Though Ginsburg and her pen played to win, she often lost. In fact, Ginsburg built her later reputation on the court as someone who regularly dissented against conservative rulings. Sharp and steadfast, her dissenting opinions upheld not only that dissenting is a justice’s right which she should exercise as much as any of her colleagues, but that fundamentally: having an unpopular opinion does not make the woman having it wrong. Each time, rather than turn bitter with defeat, Ginsburg handled her losses as she handled her victories: with grace, wit, and humility. And each time, Ginsburg’s holding herself accountable to lose transparently in an age where words are frequently recast online set a precedent — legal and otherwise — to young activist women across the nation. That there is value in standing up for what you believe in, even if the execution is imperfect.
I do not agree with Ginsburg’s decisions to voice her presidential opinions (as is against the rules) and make uninformed remarks on BLM protests — both of which she apologized for — or her seeking to build consensus and even friendship with the increasing number of conservatives on the Supreme Court. But I thank Ginsburg for always using her platform: from challenging federal law providing different survivor benefits to women to questioning why women could not attend one Virginian military academy, she proved that she mainly sought to teach, rather than crucify, in her extensive civil rights career. I believe, if she were still alive, Ginsburg would encourage us young women to vote in and fight for a future where there will be more standing between women’s reproductive freedoms and a 6–3 majority Republican Supreme Court than one 5”1, 87-year-old Jewish-American woman battling pancreatic cancer. And she would remind us that we were only able to live in that world she created for all of us by her setting a foundational legal precedent against gender (and other) discrimination, the likes of which is my generation’s obligation to continue.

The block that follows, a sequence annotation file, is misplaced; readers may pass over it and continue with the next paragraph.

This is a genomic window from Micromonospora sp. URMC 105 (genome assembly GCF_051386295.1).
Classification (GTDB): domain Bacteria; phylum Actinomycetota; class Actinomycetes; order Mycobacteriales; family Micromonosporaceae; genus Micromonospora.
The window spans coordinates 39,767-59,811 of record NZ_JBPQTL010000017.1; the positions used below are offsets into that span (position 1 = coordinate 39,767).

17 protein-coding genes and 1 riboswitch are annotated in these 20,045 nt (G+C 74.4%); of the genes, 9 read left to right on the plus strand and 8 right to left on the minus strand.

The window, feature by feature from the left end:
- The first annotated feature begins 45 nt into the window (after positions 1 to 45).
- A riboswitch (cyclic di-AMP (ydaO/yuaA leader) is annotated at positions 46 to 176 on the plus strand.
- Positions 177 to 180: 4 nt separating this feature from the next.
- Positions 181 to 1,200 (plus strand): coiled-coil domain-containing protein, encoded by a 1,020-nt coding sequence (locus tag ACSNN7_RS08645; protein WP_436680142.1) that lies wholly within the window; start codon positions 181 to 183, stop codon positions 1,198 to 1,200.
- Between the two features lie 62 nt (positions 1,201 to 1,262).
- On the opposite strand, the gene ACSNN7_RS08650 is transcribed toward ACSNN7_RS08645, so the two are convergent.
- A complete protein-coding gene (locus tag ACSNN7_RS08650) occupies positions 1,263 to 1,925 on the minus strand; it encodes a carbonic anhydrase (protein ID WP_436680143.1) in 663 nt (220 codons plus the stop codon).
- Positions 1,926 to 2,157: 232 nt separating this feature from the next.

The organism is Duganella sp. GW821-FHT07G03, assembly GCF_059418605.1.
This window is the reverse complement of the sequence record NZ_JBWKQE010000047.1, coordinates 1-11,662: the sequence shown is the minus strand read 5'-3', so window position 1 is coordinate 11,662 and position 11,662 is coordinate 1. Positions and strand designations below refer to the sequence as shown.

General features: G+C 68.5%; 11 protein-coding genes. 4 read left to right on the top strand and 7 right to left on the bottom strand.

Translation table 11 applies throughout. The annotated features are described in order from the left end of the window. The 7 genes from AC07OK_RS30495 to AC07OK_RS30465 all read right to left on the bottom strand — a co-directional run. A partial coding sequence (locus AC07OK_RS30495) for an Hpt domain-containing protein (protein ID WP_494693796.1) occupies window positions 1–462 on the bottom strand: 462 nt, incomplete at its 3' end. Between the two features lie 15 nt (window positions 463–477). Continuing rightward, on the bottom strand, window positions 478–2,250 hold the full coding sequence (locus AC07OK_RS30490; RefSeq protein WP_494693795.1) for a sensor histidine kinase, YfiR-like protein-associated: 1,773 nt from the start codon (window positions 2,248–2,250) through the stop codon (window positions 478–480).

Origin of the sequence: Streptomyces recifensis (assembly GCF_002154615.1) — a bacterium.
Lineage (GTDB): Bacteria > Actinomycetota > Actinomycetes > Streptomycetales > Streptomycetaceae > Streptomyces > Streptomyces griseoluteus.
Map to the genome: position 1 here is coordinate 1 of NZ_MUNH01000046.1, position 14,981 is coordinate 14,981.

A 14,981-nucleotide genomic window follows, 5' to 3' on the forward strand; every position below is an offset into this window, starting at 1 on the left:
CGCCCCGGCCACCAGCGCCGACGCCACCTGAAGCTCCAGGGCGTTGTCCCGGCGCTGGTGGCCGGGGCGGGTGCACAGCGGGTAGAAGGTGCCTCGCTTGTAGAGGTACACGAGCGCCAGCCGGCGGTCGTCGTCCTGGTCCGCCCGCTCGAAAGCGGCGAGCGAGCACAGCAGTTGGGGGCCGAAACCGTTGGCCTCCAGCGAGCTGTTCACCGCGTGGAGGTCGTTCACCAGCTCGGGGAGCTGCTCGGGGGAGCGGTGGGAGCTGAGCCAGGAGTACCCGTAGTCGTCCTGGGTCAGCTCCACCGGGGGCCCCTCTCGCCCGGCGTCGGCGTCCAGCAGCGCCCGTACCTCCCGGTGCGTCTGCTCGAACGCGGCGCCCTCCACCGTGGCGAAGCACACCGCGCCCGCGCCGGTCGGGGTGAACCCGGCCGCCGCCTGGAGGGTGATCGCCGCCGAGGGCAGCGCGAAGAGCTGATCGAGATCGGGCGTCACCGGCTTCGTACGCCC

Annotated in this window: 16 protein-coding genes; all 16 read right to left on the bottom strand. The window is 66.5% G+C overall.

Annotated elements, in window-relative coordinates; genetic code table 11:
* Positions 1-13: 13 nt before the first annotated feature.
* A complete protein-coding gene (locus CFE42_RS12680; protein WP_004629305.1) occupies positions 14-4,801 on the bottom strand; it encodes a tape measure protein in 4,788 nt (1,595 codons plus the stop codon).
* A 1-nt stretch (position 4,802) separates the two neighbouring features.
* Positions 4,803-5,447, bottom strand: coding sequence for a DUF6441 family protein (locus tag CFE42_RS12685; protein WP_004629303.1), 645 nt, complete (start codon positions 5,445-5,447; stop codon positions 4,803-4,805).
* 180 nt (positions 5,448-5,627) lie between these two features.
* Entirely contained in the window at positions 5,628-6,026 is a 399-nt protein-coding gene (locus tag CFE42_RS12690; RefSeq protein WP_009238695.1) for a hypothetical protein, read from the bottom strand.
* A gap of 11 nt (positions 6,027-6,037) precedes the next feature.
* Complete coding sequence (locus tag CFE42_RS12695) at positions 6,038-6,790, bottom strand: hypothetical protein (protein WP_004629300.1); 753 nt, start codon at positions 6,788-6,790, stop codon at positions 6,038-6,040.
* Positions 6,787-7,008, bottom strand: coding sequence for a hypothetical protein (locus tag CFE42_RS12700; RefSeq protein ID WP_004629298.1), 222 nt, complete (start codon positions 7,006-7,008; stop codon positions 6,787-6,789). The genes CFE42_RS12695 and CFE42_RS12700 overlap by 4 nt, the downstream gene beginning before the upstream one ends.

To honor her is to uphold her principles, and to uphold her principles is to maintain that Ruth Bader Ginsburg was more than her seat on the court, more than all the work she has written — far bigger and grander than the body that held her. Ruth Bader Ginsburg, may your memory be a blessing. You were indeed notorious.